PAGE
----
Last week Blanket ISD received an $832,756 remittance payment as part of a Chapter 313 agreement with Logan’s Gap Wind Farm, a 24,000-acre project in Comanche County that includes 13 wind turbines on Blanket ISD property.   

The payment will be used to improve the school district’s infrastructure, purchase technology and meet faculty needs. It comes as a lump-sum payment of lost revenue from the wind farm’s first three years.    

As part of the Chapter 313 agreement, the nearly $80 million value of the 13 turbines was not added to the tax roll until Jan. 1, 2017. In the future, the state of Texas will reduce funding for the district to offset its tax gains, but the revenue loss payment “is an amount that comes to the district above and beyond” local and state revenue and the state “does not reduce funding because of this payment from the company,” according to a district document.   

David Whisenhunt is the interim superintendent at Blanket ISD. He said the payment allowed him to lower tax rates as soon as he took over the job last summer. “That was the first thing I did when I got here,” Whisenhunt said. Blanket now enjoys the lowest property tax rates in the county at about 1.065 percent.   

Whisenhunt said the Chapter 313 agreements are designed to help wind companies get started without massive up-front costs.   

“For a little school district, that’s a lot of money,” Whisenhunt said of the remittance payment. “It has no bearing whatsoever on the money we get from the state. It’s just like gate receipts, like you find it laying on the street or something.”   

Whisenhunt said the company will continue to pay the district about $250,000 a year for five years, though future payments will be “offset, to some extent, by the new values that come on line.” He estimated that the district would gain an average of $50,000 a year from the remaining payments.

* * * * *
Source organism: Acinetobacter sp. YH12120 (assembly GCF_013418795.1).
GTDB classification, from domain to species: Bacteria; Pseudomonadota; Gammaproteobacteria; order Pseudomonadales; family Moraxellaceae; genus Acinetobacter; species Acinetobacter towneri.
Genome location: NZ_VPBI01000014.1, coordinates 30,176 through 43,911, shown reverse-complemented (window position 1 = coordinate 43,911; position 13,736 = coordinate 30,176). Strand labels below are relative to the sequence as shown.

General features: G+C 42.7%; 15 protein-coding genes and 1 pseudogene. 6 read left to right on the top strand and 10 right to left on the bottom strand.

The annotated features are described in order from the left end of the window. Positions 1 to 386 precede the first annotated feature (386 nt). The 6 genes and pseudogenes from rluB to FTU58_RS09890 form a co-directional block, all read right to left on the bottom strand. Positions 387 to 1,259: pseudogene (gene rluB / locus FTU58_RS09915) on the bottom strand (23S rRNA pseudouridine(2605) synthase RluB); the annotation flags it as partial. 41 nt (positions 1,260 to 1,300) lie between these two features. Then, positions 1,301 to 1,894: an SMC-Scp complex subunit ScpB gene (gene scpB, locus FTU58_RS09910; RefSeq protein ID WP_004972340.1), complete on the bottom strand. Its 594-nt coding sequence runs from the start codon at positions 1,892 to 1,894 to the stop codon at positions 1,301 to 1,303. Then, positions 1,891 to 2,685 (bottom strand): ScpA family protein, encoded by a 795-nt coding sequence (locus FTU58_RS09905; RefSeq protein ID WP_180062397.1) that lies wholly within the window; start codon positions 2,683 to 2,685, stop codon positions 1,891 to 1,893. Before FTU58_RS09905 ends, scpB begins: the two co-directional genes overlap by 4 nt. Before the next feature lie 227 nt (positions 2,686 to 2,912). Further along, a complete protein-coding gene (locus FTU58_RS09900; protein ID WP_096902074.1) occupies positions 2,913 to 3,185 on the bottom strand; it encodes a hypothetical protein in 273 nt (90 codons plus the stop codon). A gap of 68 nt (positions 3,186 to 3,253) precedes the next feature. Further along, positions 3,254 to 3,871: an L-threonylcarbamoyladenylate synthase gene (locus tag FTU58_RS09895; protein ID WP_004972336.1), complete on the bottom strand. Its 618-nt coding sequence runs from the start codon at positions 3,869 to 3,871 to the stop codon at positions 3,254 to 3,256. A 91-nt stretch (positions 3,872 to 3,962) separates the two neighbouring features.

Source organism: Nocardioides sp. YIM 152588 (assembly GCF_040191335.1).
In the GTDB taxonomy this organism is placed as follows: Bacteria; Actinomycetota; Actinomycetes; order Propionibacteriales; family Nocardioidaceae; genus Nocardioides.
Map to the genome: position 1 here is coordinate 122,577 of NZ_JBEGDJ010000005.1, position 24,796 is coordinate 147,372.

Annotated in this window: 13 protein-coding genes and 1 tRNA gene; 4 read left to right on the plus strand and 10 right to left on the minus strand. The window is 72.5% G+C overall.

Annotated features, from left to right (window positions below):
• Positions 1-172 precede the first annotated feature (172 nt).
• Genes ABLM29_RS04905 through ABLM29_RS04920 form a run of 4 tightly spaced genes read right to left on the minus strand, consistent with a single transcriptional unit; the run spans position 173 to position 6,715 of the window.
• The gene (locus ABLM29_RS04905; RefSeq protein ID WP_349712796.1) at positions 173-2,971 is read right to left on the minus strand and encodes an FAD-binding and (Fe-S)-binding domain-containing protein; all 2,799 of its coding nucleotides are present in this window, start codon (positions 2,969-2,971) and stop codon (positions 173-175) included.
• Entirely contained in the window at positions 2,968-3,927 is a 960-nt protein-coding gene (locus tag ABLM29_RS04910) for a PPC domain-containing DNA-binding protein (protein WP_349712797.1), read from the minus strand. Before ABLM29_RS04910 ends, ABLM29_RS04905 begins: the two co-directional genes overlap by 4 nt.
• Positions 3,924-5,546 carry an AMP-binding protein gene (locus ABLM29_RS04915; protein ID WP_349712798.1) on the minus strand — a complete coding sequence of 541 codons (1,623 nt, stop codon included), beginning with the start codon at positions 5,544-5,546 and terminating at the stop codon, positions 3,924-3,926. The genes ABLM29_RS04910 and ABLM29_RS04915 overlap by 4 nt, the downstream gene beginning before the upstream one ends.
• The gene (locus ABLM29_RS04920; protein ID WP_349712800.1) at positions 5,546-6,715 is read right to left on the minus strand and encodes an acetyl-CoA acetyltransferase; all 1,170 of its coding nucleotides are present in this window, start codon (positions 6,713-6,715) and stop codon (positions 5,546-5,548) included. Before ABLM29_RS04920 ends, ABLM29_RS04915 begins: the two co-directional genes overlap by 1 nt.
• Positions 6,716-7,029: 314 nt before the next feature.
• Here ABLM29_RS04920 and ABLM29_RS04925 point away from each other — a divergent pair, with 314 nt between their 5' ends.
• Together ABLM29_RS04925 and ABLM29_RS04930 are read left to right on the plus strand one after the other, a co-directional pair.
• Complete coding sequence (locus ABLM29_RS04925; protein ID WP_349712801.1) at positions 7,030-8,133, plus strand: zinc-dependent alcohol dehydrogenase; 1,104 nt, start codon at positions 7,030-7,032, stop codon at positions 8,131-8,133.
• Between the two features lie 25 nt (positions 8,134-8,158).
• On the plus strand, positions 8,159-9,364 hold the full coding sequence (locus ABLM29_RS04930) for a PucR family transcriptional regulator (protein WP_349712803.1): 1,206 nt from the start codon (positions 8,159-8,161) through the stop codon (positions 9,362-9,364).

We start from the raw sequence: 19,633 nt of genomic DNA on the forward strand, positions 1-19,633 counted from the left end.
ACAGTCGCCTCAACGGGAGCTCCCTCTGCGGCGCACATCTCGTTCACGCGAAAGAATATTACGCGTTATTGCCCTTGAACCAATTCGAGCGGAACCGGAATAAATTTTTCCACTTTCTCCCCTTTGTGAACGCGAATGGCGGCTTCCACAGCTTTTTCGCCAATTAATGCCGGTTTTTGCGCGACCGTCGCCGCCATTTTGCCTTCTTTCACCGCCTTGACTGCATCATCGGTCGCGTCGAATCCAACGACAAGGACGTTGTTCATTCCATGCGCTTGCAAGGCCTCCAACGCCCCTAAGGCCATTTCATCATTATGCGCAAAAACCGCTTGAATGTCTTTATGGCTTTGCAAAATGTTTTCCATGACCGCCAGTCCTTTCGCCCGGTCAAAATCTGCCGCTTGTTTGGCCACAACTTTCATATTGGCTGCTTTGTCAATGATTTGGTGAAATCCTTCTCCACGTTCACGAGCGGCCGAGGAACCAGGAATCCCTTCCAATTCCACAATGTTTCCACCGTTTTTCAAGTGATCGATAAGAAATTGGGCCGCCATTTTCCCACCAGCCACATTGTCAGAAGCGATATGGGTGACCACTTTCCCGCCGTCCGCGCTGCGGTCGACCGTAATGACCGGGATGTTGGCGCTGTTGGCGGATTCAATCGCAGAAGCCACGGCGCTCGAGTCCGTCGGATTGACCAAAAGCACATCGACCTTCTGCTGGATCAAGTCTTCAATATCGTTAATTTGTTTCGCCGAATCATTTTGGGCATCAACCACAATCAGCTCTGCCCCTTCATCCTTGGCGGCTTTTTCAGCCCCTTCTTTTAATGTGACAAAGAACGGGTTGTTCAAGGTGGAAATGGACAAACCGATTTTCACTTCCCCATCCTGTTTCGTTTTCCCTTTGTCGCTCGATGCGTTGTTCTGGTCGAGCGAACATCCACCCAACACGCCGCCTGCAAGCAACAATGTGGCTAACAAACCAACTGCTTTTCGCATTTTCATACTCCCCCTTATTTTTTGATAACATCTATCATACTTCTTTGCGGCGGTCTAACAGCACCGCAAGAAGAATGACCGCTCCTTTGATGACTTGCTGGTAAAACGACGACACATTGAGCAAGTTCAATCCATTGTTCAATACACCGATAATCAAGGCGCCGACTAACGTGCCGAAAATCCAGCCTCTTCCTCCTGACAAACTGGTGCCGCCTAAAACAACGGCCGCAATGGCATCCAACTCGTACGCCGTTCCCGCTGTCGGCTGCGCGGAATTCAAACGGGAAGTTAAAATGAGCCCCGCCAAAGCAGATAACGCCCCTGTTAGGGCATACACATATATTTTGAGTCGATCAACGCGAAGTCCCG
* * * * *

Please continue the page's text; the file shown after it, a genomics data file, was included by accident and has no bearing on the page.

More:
Per the agreement, the value of the wind farm will be added in incrementally until it is fully reflected on the maintenance and operation side of the tax roll.   

“There’s a lot of things we can do with that money that we probably wouldn’t be able to do under the current budget structure,” Whisenhunt explained. “Our goal here in Blanket is to put money into students.”   

Whisenhunt mentioned new paths to the ag barn, improvements to the running track, new sports uniforms, smart boards in classrooms, laptops, iPads, classroom aides for special needs children and new technology as district needs that the payment can help with.   

“We want our school to be known as a top-notch academic facility,” he said.    

Whisenhunt said that although he understands community concerns about wind farms, he’s grateful for the strong financial position they’ve helped his district achieve.   

“I don’t necessarily like wind towers or dislike wind towers,” he said, “I’m just looking at it from an economical standpoint as far as the school, and also not having to go to my taxpayers and ask them for money.”   

Logan’s Gap Wind Farm is owned by Austin-based Pioneer Green Energy. It began operation in 2015.